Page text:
Certified organic guarantees that no synthetic pesticides, herbicides or fungicides have been used in the production of grapes or wine. Buying organic shows that you value your health, that you respect the people growing your food and the planet we all share. Organic producers are typically small, family run enterprises whose passion it is to leave the world in a better place. Sante!

Wiltshire sheep in the oranje tractor organic vineyard

Wiltshire sheep in the oranje tractor organic vineyard

Some statistics you might not want to hear!

According to research data, in the 20 years from 1995 to 2014 total global glyphosate use went from 67 million kg in 1995 to 826 million kg in 2014.

A recent study of regular Californian wines showed that all of them contained glyphosate residue. Further thought provoking research published in February 2018 from Generations Futures shows levels of pesticides in French produce – fruit and vegetables – at increasing levels and grapes as the worst culprit. Meanwhile Que Choisir, a consumer watchdog magazine in France analysed 40 Bordeaux wines, mostly grand cru classés from 2014 and found the majority contaminated with pesticides.

There are many reasons for concern: human health, soil health and long term sustainability are just a few.

The good news is that more wine producers are converting to organic production…albeit at a slow rate (up from 1% of all wine producers in France in 2005, to 9% more recently). Australian statistics are not readily available.

The best news is that we here are Oranje Tractor Organic Farm have been producing our grapes organically since 2002, and have been certified organic since 2005. This means the wines you buy from us have no nasty residual chemicals. Sure, some sulphur is added during the winemaking process to ensure that our beautiful, organic grapes don’t turn into organic vinegar, but it’s way less than what you would find in frozen peas or dried apricots.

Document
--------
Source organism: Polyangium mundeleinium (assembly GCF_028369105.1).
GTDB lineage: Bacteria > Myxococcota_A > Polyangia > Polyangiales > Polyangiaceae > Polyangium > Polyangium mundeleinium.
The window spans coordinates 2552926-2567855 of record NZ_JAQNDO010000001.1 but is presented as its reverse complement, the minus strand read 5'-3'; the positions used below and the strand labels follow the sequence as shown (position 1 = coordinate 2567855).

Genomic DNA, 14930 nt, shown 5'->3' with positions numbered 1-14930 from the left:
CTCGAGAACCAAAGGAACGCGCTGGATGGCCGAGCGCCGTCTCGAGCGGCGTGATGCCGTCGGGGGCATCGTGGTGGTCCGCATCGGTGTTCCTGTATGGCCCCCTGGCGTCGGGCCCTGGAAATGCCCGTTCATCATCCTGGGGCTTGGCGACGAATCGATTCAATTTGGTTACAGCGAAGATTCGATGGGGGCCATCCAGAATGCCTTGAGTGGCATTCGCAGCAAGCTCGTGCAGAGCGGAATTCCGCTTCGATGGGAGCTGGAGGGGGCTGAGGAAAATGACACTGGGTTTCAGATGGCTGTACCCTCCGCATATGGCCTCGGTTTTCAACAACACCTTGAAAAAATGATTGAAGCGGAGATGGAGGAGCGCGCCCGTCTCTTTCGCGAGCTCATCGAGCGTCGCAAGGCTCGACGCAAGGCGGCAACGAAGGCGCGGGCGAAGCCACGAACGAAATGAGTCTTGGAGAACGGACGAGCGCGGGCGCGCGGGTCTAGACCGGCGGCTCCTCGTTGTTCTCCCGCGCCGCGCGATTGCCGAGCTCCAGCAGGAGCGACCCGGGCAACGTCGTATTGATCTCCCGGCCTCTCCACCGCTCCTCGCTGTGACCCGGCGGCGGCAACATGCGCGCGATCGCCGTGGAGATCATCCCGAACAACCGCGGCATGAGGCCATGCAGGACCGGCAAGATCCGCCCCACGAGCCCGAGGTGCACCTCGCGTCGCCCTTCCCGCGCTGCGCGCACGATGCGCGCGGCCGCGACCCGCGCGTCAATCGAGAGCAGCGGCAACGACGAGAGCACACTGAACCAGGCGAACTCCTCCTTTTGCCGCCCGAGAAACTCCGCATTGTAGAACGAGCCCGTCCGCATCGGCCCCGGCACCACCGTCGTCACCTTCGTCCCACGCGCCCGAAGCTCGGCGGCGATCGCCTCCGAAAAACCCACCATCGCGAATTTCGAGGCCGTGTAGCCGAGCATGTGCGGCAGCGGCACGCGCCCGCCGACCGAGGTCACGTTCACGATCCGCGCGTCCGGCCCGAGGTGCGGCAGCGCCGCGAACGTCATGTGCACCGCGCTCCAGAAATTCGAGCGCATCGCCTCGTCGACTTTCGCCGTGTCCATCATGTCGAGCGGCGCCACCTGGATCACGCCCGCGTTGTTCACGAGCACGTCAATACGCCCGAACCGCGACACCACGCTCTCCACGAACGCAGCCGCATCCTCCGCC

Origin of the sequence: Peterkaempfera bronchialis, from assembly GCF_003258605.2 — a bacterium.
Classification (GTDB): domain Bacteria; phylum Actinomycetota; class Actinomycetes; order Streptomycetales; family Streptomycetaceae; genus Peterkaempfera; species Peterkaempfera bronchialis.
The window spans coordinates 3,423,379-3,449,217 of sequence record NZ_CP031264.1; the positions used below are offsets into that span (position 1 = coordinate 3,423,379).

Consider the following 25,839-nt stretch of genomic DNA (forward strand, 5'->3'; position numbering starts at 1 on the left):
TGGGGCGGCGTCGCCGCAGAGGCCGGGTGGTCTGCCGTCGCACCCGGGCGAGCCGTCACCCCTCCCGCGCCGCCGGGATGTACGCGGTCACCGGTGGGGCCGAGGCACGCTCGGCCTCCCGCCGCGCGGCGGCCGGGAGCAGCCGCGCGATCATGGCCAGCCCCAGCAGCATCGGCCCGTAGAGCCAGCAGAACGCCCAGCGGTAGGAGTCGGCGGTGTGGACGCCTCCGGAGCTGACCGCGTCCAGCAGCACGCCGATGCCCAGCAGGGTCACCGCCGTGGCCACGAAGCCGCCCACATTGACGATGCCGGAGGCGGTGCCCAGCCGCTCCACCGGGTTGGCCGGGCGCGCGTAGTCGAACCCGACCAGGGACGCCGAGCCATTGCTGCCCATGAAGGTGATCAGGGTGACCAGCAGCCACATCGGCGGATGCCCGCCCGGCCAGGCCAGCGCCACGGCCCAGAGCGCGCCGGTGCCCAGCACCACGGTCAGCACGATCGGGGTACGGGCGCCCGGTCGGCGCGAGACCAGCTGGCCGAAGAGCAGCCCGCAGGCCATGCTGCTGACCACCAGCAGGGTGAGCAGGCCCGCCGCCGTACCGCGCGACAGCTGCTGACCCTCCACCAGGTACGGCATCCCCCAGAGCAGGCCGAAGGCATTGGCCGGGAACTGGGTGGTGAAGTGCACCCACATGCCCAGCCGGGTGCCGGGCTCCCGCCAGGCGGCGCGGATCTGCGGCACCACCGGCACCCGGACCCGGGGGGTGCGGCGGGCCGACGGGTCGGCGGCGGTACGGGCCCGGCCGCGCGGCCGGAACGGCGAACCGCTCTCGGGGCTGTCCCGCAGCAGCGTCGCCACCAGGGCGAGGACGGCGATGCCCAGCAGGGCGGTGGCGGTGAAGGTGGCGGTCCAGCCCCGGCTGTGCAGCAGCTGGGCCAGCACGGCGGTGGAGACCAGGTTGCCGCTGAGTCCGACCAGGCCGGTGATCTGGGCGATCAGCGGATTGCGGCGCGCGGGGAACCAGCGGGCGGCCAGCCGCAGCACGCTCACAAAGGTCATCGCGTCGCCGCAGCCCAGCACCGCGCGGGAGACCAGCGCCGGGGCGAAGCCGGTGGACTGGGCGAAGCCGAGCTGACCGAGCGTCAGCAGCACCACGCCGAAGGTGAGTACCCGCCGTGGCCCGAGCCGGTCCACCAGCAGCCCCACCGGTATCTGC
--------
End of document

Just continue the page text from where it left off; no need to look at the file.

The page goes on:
Natural Wine

The “natural wine” movement is a recent phenomenon, so if you haven’t heard about it don’t feel too out of touch. There’s no legal nor widely agreed-upon definition of natural wine, so it’s a fraught subject. Essentially, however, such wines are made with minimal intervention, so no added yeast, no fining or any other modern winemaking additions, techniques or tricks. Little sulfite is added in the winemaking and thus, natural wines are known for their funkier, gamier, yeastier characteristics and a cloudy appearance. They are often much less fruity and much more yeasty in their aroma profile than a typical wine, smelling almost like yoghurt or in some cases beer. They may or may not be made with certified organic or biodynamic grapes.

But while natural wine is recently trendy, it is not new: People have been making fermented grape juice without additives for thousands of years.

Some of our wines - such as the Pinot Noir, and the soon to be launched Vermouth - fall into the natural category. The majority, however, are simply made (by winemaker par excellence Rob Diletti) with minimal intervention but along conventional lines in that a known yeast is added to ensure full fermentation and the wines are sometimes fined with skim milk to reduce any cloudiness. Not quite “Natural” but definitely not “industrial”.

Enjoy Oranje Tractor wine in moderation, of course!